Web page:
I visited the Club archives, hoping to find a photo of John from those early years. There were photos of the rest of the executive, but none of him. When I asked why this was I was told that some years previously a number of photographs and documents were stolen from the archive, including every photo of John. If the person who did this ever reads this post, I ask you to quietly return them to the archive so that EVERYONE can enjoy them. They are club property and should be where they really belong – in the Balmain Swimming Club archive.
One of the many lovely things about genealogy research is the surprises one often gets. While going through my records to check some references for this post, I came across something I had not taken in before. As well as his involvement with the Balmain Swimming Club, John was also a founding member of the NSW Swimming Association. He was the pro tem secretary until the first formal meeting to form the association10 and was then a member of the committee11.
I know John loved singing. I know he loved playing the piano. I don't know if he had lessons or was one of those lucky freakish people who can just sit down and play. But he was well known for his ability and his fine voice. Whenever there were social nights for the Rechabites, or the Working Men's Institute, the Balmain Swimming Club or the Templars, John featured on the list of entertainments and was reviewed in the Sydney Morning Herald and the Balmain Observer with words of high praise. It got to the point where his performances were being used, along with those of some other members, as incentive to the public to attend12. He was also known as a lively MC. There are family stories (which I have only heard in the last year since I got in touch with Mum's cousins) of John playing the piano and singing at home, and the house and street filling with those who had come to listen. His favourite song was “The Holy City”, which was written in 1892.
One of my favourite clippings only mentions John in passing, but it has to be loved:
|The Balmain Observer, 8 April 1887, page 5, column 3. From Trove|
“General friskiness”. Just beautiful.
So there was John, very active in the community, very civic minded, very busy. And then a lot of his activity stopped. Why? Very simple. He got married. But that is a story for another day.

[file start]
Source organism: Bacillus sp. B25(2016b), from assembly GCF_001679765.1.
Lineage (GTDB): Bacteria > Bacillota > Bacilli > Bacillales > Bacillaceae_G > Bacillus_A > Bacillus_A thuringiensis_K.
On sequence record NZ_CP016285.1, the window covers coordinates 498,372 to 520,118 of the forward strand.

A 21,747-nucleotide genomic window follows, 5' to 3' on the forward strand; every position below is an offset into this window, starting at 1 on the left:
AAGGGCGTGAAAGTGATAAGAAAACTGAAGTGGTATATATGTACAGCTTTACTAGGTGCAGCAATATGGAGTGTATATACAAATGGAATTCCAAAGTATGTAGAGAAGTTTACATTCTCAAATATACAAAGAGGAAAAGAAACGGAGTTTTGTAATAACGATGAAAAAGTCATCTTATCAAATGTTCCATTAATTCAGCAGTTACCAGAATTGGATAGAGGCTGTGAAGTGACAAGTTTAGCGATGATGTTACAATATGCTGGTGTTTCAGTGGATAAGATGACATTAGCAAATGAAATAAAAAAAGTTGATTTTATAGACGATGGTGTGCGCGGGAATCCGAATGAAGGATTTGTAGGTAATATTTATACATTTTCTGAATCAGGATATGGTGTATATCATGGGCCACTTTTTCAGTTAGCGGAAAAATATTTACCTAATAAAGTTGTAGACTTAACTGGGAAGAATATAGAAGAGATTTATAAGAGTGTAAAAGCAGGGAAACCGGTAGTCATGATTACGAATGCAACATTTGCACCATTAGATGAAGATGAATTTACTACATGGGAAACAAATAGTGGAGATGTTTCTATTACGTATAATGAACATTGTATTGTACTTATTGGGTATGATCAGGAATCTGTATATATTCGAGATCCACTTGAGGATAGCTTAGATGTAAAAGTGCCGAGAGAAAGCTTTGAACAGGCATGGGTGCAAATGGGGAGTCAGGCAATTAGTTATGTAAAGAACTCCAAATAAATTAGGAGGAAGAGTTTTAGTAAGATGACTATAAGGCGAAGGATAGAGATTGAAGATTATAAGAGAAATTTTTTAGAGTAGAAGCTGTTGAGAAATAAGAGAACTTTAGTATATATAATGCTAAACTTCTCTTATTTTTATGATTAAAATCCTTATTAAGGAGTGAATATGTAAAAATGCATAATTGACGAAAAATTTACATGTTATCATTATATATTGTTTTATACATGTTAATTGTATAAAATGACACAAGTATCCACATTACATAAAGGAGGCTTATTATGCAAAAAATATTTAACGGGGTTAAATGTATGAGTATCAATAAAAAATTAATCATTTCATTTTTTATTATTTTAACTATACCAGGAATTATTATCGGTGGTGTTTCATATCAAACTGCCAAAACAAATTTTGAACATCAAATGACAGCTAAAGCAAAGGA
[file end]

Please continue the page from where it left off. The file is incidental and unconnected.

1City of Sydney, "City Assessment Books 1845-1948," database, City of Sydney Archives (http://www3.photosau.com/CosRates/scripts/home.asp : accessed 26 Feb 2013), entry for Laurence O'Toole Rates assessment 1871; Citing City of Sydney Assessment book CSA 027334.
2New South Wales Department of Attorney General and Justice NSW, death certificate 1882/002774 (1882), Laurence O'Toole; NSW Registry of Births Deaths and Marriages, Chippendale.
3"Balmain Workingmen's Institute Visit to Newtown," The Balmain Observer, 28 Sep 1907, p. 3, col. 3, 4; digital images, Trove (http://trove.nla.gov.au : accessed 6 mar 2014), Digitised newspapers and more.
4Morris Roger K, PhD “Working Class Learning One Hundred Years Ago: Workingmen's Institutes in Inner City Sydney”, Paper presented at the Midwest Research-to-Practice Conference in Adult, Continuing and Community Education, University of Missouri-St. Louis, 2006, p4
5"We Hope to Prosper, No. 177," The Balmain Observer, 17 Aug 1889, p. 6, col. 3; digital images, Trove (http://trove.nla.gov.au : accessed 6 Mar 2014), Digitised newspapers and more.
6"Sporting” The Balmain Observer, 12 Nov 1887, p. 3, col. 2; digital images, Trove (http://trove.nla.gov.au : accessed 17 Apr 2014), Digitised newspapers and more.
7"Balmain Swimming Club" The Balmain Observer, 14 Apr 1888, p. 5, col. 3; digital images, Trove (http://trove.nla.gov.au : accessed 17 Apr 2014), Digitised newspapers and more.
8"Balmain Swimming Club" The Sydney Morning Herald, 15 Apr 1889, p. 5, col. 6; digital images, Trove (http://trove.nla.gov.au : accessed 6 Feb 2012), Digitised newspapers and more.
9"Balmain Swimming Club Races" Australian Town and Country Journal, 23 Jan 1886, p. 40, col. 2; digital images, Trove (http://trove.nla.gov.au : accessed 6 Feb 2012), Digitised newspapers and more.
10"Meetings" The Sydney Morning Herald, 22 Sep 1887, p. 14, col. 2; digital images, Trove (http://trove.nla.gov.au : accessed 27 Aug 2012), Digitised newspapers and more.
11"Swimming" The Sydney Morning Herald, 27 Sep 1887, p. 5, col. 5; digital images, Trove (http://trove.nla.gov.au : accessed 27 Aug 2012), Digitised newspapers and more.
12"Current Items" The Balmain Observer, 30 Jun 1888, p. 4, col. 4; digital images, Trove (http://trove.nla.gov.au : accessed 6 Feb 2012), Digitised newspapers and more.